Knitting Pipeline is sponsored by my Longaberger home businessn and Quince & Co.

Knitting Pipeline is sponsored by Quince & Co. and Knitcircus Yarns

Friday, July 11, 2014

Episode 177 Sister Bay Shawl and Knit-Along

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Sister Bay
This episode is sponsored by my Longaberger Home Business and Quince & Co. I am also a Craftsy Affiliate. This means that if you click from the Craftsy ad on this site and purchase a class, I get a little credit for it. It is an easy way to support the show. Thank you!
Quince & Co Piper is our pretty little southern bird. We sourced the softest super fine kid mohair we could find from a Texas herd of angora goats and blended it with super fine Texas merino to make a lighter-than-air, almost lace weight single-ply yarn. Piper has a pretty halo and a subtle sheen, thanks to the long, silky fibers of the mohair. Find Piper and the other Quince fibers at
You can find my Longaberger Home Business at
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Ravelry: PrairiePiper Feel free to include me in your friends.
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Twitter: knittingline

Pipeliner Notes

From Queen Busick:
Hello Paula, I wanted to share my raptor experience with you in regards to the Barred Owl who keeps coming close to your house. You may have experience in this area, so disregard if so!
In Missouri, we are blessed to have a Raptor Society at MU. I will put a link to their page at the end. They will come out and rescue raptors who are needing help.
Our raptor (Barred Owl as well) appeared several times close to the house as well. At night, it would sit on our mailbox and hunt. It was really awesome to drive home at night and see him sitting there. It was very Harry Potter. As time went on, the poor bird landed in the yard and would not take off. We observed him for several hours. After 3 hours, the raptor society came out and picked him up.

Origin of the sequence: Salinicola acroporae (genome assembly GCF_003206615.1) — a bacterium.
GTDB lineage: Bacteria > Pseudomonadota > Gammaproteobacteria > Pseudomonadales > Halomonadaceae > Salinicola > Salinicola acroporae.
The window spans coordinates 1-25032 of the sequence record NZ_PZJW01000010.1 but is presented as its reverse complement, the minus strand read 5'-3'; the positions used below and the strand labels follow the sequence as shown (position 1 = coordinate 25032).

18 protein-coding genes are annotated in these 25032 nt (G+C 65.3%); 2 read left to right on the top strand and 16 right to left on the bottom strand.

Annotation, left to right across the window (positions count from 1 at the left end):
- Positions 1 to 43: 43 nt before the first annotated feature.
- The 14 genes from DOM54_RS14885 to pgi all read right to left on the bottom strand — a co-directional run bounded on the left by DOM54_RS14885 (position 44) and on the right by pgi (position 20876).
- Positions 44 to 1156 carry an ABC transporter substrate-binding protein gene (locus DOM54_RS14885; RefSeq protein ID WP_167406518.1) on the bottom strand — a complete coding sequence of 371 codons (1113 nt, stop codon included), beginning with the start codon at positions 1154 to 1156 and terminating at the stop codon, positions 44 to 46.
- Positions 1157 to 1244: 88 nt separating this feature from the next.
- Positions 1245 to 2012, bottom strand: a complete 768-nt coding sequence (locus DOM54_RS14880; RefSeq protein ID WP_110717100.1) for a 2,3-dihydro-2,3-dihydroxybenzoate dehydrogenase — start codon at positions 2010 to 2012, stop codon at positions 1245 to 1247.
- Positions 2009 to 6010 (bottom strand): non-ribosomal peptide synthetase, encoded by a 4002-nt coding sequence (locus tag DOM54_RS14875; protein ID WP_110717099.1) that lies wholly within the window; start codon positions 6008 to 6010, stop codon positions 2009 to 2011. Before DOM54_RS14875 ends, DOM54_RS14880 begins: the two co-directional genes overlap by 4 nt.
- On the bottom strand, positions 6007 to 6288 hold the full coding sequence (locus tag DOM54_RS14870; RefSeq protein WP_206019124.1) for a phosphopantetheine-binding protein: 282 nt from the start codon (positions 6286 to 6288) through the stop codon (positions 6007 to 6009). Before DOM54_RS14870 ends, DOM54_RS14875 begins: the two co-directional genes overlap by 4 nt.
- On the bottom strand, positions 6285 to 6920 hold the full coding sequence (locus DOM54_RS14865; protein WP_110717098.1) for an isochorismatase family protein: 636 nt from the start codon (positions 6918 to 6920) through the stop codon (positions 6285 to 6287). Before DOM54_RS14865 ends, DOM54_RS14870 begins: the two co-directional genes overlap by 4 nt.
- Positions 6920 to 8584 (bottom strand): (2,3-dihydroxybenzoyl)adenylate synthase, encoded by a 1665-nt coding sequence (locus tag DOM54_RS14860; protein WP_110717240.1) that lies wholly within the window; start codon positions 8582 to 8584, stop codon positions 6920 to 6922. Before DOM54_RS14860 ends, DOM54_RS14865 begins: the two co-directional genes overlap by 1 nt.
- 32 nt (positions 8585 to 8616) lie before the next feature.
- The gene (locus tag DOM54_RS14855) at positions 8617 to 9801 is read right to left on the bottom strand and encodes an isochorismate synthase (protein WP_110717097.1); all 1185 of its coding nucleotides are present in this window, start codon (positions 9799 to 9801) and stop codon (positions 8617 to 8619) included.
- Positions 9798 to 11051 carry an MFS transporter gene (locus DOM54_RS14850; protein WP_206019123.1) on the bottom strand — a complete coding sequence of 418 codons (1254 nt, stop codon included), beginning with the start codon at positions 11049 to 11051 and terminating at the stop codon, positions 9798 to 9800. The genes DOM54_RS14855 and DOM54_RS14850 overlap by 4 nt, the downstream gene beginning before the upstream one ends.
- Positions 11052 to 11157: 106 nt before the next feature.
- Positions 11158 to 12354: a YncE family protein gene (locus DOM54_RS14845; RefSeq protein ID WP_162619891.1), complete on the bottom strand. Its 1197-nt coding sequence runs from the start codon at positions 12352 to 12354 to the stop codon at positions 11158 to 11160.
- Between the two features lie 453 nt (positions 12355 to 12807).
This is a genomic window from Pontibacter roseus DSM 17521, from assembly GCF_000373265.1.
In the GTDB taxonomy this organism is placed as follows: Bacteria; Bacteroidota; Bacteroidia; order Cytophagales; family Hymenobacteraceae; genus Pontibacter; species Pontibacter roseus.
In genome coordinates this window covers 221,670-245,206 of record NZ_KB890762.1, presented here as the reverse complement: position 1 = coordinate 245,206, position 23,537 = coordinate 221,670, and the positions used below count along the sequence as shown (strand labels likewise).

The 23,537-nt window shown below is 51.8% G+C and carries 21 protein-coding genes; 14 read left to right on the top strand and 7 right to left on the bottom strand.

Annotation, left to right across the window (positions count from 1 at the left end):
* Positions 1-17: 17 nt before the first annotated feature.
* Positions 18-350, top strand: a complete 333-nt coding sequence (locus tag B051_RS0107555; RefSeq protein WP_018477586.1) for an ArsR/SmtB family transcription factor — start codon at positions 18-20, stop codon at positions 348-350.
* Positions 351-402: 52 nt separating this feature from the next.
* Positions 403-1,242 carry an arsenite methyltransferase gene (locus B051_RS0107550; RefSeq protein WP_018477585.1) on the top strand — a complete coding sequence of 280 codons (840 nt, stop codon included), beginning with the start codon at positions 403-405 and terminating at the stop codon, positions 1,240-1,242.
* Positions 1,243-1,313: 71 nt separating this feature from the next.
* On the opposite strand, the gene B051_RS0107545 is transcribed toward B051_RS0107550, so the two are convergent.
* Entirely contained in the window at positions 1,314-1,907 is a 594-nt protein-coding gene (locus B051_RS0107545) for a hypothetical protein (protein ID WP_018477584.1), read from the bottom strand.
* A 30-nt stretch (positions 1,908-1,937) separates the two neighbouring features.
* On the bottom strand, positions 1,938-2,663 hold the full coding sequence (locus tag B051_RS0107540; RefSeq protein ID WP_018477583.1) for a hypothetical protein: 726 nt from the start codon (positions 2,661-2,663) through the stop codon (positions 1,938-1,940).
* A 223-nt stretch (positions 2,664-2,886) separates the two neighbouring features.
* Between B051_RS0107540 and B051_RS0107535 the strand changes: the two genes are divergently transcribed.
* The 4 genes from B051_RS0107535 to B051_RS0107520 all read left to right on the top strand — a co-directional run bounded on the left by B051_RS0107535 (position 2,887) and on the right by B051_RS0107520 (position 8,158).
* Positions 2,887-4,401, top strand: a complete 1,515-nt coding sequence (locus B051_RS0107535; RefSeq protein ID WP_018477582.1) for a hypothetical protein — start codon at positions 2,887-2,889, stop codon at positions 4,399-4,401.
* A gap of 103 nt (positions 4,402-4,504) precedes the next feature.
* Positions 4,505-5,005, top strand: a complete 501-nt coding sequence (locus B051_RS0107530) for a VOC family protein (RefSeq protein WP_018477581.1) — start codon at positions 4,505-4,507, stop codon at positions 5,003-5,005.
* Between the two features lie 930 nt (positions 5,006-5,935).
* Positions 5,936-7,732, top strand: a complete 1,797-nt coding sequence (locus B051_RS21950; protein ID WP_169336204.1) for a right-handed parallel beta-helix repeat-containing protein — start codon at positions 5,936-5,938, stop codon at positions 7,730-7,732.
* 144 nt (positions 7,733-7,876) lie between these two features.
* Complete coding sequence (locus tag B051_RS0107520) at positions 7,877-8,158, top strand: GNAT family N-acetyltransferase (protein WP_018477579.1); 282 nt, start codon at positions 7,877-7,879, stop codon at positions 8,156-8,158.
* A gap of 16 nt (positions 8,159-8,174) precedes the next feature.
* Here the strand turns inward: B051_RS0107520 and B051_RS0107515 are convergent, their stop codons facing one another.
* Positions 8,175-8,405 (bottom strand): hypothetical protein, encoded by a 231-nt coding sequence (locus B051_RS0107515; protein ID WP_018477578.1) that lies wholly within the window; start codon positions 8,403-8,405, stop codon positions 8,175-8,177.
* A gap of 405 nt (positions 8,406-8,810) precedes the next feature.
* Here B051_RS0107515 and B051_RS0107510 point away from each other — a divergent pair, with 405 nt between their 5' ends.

It turned out our owl had been going blind and was down to its last eye. The first eye had become separated due to injury from hitting a car/house. The second eye became torn as well and that was the reason it was hunting close to the ground and the house for months. It was easy to see prey against a house, esp our white house. The animal’s vision was not able to be restored and as a result, they put the owl down.
All that to say, keep an eye on your owl. It doesn’t hurt to put a call into a local society if you have one. Our society is very active in helping animals for health and study of the populations in our area.
Best to you and your owl! 
Tina B


THANK Susan B Anderson!  For posting about the release of Sister Bay on Instagram, Facebook, and Twitter!

Susan B Anderson Videocast and she is also on You Tube!

Tag your projects sisterbaykal.
Sister Bay Progress Tracker (PDF) When in doubt follow pattern not tracker! Tracker is not tech edited!
  • Start date is July 20 
  • Ending date September 1, 2014 at midnight.  I will draw for prizes from the finished objects thread.
Follow the Sister Bay Progress Tracker for an assignment for each week of the KAL. Each assignment is about 25% of the total knitting. The chart shows % accomplished for the body of the shawl so can keep track of yardage. There are tips on the Sister Bay Progress Tracker for estimating your yardage. No playing yarn chicken here!